Friday, July 18, 2008
Medical Reports: Skin Cancer
What was once considered a healthy tan is now called a health risk. Every year more than one million people are diagnosed with dangerous forms of skin cancer. As Barbara West reports, researchers now say they've developed a drug that could save our skin from the sun.
WSVN -- Kathy Hermes: "Love the sun, always have."
Kathy Hermes is a self proclaimed sun goddess. Her family loves being outdoors, but she realizes soaking up rays is risky.
Kathy Hermes: "Skin cancer is a big concern, but it's not going to keep me out of the sun."
Sunscreen alone isn't always enough.
Elaine Jacobson, PhD, Biochemist University of Arizona: "As you age, this upper layer of the skin gets very thin and flattened. Now you've lost your protection that normally keeps the sun from penetrating deep into the skin."
At the University of Arizona Cancer Center, researchers developed a new drug aimed at preventing the most common non-melanoma skin cancer actinic keratosis.
The drug, from the vitamin niacin, is called myristyl nicotinate. It works with receptors in the upper layers of the skin to give it greater protection from dangerous UV rays.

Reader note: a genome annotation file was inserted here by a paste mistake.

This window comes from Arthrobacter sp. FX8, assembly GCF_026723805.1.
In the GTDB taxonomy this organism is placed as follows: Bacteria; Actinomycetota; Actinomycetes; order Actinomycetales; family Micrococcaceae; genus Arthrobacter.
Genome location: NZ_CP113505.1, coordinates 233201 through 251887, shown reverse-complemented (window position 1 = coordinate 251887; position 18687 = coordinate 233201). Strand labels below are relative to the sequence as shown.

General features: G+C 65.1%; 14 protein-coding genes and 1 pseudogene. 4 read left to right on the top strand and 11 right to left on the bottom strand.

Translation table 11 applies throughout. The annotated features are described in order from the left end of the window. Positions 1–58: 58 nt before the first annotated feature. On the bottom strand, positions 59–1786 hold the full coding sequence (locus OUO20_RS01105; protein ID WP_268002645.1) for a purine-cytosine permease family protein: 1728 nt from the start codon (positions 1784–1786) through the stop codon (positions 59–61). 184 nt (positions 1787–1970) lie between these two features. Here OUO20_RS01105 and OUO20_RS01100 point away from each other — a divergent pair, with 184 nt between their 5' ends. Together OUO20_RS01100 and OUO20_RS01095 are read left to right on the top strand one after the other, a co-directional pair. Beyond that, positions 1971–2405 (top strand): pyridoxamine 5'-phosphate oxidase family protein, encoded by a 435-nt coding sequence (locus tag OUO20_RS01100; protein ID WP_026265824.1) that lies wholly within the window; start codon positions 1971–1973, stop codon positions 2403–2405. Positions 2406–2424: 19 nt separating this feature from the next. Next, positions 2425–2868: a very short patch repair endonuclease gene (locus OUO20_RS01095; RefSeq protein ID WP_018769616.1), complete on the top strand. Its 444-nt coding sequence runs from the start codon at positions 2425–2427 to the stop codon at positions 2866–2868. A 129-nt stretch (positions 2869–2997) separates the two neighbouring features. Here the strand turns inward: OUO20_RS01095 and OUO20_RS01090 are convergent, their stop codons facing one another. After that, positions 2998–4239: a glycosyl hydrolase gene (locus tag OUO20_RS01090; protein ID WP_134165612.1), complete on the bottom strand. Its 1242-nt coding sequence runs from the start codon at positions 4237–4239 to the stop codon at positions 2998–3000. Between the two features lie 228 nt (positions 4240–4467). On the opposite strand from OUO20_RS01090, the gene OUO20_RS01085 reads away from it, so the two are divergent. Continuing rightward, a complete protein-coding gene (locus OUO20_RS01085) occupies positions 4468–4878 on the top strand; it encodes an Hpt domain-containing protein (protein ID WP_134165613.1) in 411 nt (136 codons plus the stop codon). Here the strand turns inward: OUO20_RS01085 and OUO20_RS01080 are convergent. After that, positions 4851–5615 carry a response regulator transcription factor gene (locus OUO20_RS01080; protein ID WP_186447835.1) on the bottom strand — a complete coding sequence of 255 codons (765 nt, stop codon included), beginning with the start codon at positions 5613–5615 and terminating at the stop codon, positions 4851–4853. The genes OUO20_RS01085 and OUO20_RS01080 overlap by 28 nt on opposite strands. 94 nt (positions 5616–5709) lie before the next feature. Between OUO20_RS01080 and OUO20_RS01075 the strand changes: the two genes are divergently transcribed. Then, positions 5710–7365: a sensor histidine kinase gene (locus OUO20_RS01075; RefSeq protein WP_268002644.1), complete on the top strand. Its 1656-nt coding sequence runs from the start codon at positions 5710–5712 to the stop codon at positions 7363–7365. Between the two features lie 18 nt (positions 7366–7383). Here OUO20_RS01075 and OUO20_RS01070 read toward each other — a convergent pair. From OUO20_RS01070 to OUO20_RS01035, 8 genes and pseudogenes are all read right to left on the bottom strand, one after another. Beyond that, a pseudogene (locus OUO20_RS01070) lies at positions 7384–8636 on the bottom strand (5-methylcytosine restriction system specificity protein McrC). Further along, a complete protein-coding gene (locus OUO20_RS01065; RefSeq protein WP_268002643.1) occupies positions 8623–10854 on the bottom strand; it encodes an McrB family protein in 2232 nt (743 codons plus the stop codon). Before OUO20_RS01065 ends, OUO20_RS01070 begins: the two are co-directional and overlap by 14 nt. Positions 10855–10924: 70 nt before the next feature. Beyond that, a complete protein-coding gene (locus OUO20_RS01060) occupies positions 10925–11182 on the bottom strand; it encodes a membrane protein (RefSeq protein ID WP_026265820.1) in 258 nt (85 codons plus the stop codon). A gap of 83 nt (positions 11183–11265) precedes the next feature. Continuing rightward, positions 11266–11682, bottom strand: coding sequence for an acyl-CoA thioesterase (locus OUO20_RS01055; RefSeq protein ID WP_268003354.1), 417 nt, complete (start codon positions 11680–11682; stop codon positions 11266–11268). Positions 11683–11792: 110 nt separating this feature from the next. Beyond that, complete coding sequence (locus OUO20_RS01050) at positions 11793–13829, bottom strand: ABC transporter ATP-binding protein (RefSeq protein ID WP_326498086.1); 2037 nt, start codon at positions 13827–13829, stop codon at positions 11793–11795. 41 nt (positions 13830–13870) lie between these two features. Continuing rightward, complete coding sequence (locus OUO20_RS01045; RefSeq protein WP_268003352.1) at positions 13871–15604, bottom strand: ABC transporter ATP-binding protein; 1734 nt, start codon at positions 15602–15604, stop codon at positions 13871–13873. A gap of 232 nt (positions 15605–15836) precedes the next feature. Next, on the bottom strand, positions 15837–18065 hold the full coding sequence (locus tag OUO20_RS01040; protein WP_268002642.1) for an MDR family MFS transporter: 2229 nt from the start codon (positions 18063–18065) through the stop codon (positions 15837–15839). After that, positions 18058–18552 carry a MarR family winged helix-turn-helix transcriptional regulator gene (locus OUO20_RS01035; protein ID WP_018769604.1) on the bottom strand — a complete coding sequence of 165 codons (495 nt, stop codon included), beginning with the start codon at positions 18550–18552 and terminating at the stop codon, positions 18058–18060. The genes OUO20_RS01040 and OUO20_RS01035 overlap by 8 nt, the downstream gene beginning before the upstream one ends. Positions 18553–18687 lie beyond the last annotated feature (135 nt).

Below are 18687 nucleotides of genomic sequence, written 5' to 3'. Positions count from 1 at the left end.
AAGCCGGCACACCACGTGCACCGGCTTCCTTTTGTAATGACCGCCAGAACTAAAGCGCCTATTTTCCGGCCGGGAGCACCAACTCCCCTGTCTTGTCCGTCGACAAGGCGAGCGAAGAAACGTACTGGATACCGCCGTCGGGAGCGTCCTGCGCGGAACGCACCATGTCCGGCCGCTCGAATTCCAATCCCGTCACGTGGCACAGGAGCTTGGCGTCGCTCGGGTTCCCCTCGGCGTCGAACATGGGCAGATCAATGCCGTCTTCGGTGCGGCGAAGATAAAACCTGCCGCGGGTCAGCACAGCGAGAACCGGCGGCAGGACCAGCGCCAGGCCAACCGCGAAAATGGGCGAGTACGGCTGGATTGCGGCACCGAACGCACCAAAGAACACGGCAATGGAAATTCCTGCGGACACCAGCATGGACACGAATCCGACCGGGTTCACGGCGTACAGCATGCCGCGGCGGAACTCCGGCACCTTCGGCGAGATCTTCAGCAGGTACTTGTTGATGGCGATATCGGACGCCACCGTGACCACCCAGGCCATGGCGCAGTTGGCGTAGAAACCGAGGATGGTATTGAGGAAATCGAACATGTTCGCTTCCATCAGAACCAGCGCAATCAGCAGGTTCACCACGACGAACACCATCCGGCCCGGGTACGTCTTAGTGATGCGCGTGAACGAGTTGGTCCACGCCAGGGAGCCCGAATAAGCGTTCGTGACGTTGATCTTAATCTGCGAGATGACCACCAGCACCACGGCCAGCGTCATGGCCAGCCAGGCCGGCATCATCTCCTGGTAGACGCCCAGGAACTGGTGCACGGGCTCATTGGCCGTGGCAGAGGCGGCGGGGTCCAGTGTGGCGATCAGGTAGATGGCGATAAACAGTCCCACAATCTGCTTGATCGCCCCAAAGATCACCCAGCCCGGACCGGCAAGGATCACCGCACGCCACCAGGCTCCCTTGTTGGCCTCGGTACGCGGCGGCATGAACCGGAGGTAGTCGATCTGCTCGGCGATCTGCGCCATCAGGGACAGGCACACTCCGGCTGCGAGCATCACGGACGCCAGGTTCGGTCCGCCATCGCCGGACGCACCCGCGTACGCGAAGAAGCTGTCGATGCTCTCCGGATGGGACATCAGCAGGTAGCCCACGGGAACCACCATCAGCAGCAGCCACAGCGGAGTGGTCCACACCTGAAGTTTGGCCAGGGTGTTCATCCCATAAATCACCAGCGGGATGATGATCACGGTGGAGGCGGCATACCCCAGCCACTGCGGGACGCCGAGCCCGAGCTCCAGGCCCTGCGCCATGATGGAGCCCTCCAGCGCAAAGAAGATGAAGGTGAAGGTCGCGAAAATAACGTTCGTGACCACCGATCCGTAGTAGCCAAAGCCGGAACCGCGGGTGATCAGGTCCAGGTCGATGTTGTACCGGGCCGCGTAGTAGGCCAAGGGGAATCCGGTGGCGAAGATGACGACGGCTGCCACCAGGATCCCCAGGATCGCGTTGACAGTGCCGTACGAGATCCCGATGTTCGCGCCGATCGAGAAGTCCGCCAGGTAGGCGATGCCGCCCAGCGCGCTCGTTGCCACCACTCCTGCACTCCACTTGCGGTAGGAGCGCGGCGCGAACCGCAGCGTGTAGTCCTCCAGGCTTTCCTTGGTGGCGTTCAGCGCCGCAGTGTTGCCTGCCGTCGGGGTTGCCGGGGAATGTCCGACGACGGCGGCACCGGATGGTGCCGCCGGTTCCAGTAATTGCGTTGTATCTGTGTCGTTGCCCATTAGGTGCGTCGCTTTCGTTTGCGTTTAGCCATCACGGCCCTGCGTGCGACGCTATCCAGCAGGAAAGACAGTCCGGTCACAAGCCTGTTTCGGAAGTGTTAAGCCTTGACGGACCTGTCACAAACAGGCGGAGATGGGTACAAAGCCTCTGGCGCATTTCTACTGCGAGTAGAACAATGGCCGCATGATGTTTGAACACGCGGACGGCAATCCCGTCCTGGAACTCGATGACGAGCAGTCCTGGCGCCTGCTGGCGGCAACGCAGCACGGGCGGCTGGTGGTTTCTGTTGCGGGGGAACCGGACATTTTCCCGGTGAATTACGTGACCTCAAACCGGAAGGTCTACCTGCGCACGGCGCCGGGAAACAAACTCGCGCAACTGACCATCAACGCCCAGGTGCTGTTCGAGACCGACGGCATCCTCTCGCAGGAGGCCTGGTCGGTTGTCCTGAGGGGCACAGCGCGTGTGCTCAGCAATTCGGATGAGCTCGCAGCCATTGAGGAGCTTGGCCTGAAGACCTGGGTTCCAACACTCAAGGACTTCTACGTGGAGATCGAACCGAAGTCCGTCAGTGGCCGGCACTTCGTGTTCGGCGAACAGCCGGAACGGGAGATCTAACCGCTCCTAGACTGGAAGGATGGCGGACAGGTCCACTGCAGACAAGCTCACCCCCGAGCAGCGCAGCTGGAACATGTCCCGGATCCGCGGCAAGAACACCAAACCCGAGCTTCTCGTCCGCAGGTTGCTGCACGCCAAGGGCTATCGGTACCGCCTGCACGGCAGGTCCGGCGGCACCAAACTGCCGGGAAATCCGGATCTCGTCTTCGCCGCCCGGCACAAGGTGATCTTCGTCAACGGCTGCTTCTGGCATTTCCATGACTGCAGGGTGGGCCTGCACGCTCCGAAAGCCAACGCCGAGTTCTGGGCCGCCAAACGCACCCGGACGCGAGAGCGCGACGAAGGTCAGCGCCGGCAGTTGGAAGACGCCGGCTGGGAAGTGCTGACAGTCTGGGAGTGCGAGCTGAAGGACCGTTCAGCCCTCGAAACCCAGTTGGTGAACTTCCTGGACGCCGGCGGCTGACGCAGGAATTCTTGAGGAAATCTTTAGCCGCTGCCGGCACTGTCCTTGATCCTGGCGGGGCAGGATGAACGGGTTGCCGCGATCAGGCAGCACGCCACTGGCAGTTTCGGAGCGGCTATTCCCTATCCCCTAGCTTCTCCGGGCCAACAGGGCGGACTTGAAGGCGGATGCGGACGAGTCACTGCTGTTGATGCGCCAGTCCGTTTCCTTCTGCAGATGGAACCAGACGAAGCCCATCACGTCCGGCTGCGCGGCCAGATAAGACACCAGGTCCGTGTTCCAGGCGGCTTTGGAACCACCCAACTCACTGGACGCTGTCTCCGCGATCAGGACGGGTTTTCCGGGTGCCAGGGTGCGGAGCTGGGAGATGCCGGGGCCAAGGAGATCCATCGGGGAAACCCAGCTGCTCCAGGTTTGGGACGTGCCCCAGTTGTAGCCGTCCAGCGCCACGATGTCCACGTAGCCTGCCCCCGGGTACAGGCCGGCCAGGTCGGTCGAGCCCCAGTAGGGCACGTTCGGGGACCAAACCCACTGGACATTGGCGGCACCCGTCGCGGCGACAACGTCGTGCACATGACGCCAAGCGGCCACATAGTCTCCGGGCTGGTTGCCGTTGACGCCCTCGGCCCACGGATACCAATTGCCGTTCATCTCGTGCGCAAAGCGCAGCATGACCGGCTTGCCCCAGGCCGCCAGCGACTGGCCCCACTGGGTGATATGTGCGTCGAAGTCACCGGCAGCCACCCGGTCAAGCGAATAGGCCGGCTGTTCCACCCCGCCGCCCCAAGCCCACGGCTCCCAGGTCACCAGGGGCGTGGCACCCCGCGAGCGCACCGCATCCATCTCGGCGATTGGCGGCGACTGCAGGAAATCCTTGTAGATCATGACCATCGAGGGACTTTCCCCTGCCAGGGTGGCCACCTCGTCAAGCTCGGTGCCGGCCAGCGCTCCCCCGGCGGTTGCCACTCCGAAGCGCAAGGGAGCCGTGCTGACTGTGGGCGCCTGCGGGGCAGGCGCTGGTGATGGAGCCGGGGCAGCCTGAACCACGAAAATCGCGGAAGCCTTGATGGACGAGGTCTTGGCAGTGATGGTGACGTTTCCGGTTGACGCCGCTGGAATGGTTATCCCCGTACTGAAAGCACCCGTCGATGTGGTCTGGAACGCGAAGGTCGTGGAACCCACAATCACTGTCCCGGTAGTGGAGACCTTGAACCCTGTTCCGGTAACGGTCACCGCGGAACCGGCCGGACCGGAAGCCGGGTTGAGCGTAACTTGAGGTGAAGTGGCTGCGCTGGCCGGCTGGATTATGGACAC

Elaine Jacobson: "The amount of ultraviolet light that you can be exposed to before you get a sunburn is increased 10 to 20 percent."
The drug comes in the form of a skin cream. In two preliminary clinical trials, researchers say it proved safe and effective, strengthening the skin's barrier against sunlight.
Elaine Jacobson: "In a sense, myristyl nicotinate is giving you a biological SPF."
Elaine Jacobson: "It would be a good thing not to have to worry about it."
Doctors say Kathy and her kids still need to be careful, but the new drug could reduce the skin cancer risk for those who want their time in the sun.
Doctor Jacobson says the drug is not designed to take the place of sunscreen. A national FDA supervised clinical trial is next to see if the drug can prevent skin cancers in people who have already had the disease.
FOR MORE INFORMATION:
Elaine Jacobson, PhD University of Arizona/Arizona Cancer Center